Last year, Artificial Intelligence (AI) and machine learning were the buzzwords in the tech world. This year, technology companies are expected to take it a notch higher. We will witness the implementation of AI in the form of virtual companions, voice-controlled home appliances and next generation smartphones. On the hardware front, the much-awaited under-display fingerprint scanner will arrive. Augmented reality will make a big comeback with major players opening AR development kits to developers, allowing them to come up with innovative AR apps. Here is a look at the top technology trends in the consumer space.
Voice Assistant: For long, the job description of voice assistants has been rather mundane - fetching information or launching an app on smartphones. Then they were equipped to make our lives easier through smart speakers. The year 2018 will see voice assistants become an important part of our home, in the form of voice-enabled home appliances. Moving beyond connected appliances that can be operated using an app, manufacturers are looking at incorporating microphone and access to information on the cloud for the appliance to respond to a voice command. Imagine this: if your child accidentally spills milk on the floor, instead of picking up the mop, you can command the vacuum cleaner to clean the mess.
Although the options for voice-controlled appliances are limited currently - washing machines, air conditioners, vacuum cleaners and dishwashers from companies such as Candy Blanca, LG, iRobot, Hoover, GE Appliances and Whirlpool, to name a few - many more products are expected to launch soon. This year, consumers can look forward to voice-controlled garage doors, window blinds, coffee machines, precision cooking devices, among other products. Samsung has announced that it will launch voice recognition capability for its Family Hub refrigerators and, by 2020, incorporate smart features into all its appliances.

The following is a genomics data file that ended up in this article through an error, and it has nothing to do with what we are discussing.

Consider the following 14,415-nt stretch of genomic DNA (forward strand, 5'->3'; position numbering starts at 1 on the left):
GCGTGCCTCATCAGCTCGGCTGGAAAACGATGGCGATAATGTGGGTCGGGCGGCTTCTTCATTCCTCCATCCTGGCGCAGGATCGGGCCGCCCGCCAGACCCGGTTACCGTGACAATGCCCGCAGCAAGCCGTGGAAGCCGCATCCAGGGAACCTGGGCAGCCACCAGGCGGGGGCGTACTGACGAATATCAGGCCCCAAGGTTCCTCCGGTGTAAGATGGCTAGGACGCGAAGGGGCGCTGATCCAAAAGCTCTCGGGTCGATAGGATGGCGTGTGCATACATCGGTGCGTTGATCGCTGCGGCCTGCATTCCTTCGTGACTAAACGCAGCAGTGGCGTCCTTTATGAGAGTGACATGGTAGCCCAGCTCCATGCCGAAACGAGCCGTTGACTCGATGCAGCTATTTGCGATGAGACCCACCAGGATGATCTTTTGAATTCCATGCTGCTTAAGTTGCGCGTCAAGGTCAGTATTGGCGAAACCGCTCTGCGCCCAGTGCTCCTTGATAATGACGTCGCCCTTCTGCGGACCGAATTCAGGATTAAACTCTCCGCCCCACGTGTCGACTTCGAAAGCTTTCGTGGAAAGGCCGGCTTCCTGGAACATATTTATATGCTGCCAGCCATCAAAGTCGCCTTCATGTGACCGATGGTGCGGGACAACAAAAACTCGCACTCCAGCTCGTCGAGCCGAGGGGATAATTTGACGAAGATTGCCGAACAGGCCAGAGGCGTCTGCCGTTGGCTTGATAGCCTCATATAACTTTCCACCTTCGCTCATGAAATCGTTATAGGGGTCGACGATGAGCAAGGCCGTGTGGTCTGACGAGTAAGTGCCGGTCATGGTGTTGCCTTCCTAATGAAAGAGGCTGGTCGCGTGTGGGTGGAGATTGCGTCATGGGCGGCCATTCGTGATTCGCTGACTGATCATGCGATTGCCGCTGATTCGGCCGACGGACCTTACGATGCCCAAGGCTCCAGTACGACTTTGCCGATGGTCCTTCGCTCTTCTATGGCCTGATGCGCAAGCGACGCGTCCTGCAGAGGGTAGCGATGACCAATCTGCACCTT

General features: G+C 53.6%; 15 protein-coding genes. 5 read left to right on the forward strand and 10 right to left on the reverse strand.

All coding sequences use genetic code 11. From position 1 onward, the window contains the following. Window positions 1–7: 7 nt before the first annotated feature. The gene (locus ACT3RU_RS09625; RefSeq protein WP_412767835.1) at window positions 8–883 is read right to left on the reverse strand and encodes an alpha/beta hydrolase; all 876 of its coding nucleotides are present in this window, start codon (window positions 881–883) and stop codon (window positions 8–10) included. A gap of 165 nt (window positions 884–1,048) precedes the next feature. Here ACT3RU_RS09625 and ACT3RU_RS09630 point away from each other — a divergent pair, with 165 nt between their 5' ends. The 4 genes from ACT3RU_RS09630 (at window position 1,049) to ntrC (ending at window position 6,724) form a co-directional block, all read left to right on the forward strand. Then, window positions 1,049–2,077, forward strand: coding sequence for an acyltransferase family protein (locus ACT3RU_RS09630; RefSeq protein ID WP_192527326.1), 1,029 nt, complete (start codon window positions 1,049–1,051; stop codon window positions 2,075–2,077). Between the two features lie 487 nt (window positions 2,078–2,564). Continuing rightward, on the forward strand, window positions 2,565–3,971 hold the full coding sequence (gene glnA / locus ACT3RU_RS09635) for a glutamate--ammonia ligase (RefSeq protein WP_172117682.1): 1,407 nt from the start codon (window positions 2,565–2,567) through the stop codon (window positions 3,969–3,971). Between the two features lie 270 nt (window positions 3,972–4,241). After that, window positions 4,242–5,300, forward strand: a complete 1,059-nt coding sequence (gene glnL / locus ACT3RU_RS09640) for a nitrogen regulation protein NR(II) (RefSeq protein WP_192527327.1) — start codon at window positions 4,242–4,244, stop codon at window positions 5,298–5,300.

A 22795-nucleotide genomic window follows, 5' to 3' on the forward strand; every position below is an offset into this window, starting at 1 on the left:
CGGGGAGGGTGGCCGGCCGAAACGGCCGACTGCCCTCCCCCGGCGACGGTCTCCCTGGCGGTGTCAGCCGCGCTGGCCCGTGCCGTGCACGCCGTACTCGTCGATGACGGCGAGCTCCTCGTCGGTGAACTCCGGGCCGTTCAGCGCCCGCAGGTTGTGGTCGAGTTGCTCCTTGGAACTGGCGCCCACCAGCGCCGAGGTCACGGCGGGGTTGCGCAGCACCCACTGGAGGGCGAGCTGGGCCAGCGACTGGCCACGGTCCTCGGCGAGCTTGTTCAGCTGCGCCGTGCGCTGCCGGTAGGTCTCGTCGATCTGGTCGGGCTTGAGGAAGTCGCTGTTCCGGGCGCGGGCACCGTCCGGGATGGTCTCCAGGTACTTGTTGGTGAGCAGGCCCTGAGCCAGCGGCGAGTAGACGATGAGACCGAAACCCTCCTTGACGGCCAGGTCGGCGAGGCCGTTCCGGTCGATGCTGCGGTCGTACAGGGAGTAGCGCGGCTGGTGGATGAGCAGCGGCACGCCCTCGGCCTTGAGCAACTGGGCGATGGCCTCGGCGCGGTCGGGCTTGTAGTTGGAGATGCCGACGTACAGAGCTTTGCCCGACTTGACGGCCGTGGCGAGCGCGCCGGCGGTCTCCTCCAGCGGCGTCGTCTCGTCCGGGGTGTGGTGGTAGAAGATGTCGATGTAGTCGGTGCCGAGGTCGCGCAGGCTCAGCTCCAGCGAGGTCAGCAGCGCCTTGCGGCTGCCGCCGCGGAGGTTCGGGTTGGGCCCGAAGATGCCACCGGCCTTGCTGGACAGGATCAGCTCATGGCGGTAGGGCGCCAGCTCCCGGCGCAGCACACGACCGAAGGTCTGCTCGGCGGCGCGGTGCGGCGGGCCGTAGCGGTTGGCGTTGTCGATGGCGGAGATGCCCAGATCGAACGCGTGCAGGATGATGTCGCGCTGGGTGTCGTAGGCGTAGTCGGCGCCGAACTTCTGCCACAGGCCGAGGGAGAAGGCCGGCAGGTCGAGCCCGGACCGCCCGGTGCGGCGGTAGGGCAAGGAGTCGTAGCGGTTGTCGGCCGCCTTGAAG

Most appliances today support Amazon Alexa, many others support Google Home and Apple HomeKit. Manufacturers will have to choose which of these leading voice assistants to support when launching smart appliances.
Virtual Companion: An extension to voice assistants, a virtual companion could be in the form of a robot or an app. Manufacturers are trying to make a virtual (almost human) companion that humans can interact with, just like they would with a friend. The virtual companion could take any form - a spouse waiting for you to return home, a nurse that can take care of the elderly or an app that can entertain you.
Japanese research lab Gatebox Inc. hopes to create a world in which people can live together with virtual characters. Its first project Gatebox has a holographic home assistant named Azuma Hikari, equipped with a screen and a projector with microphone, camera and sensors to detect temperature and motion. The sensor helps Hikari to recognise faces and voices, and interact with the owner on a personal level and send messages when he/she is away. Those who find entering an empty house depressing, Hikari's warm welcomes are a good idea. Care Coach is another company focussing on patient support ecosystem. Using avatars, patients are offered care reminders, therapeutic engagement, and safety supervision in an engaging and fun way. Several start-ups are working on creating such virtual companions.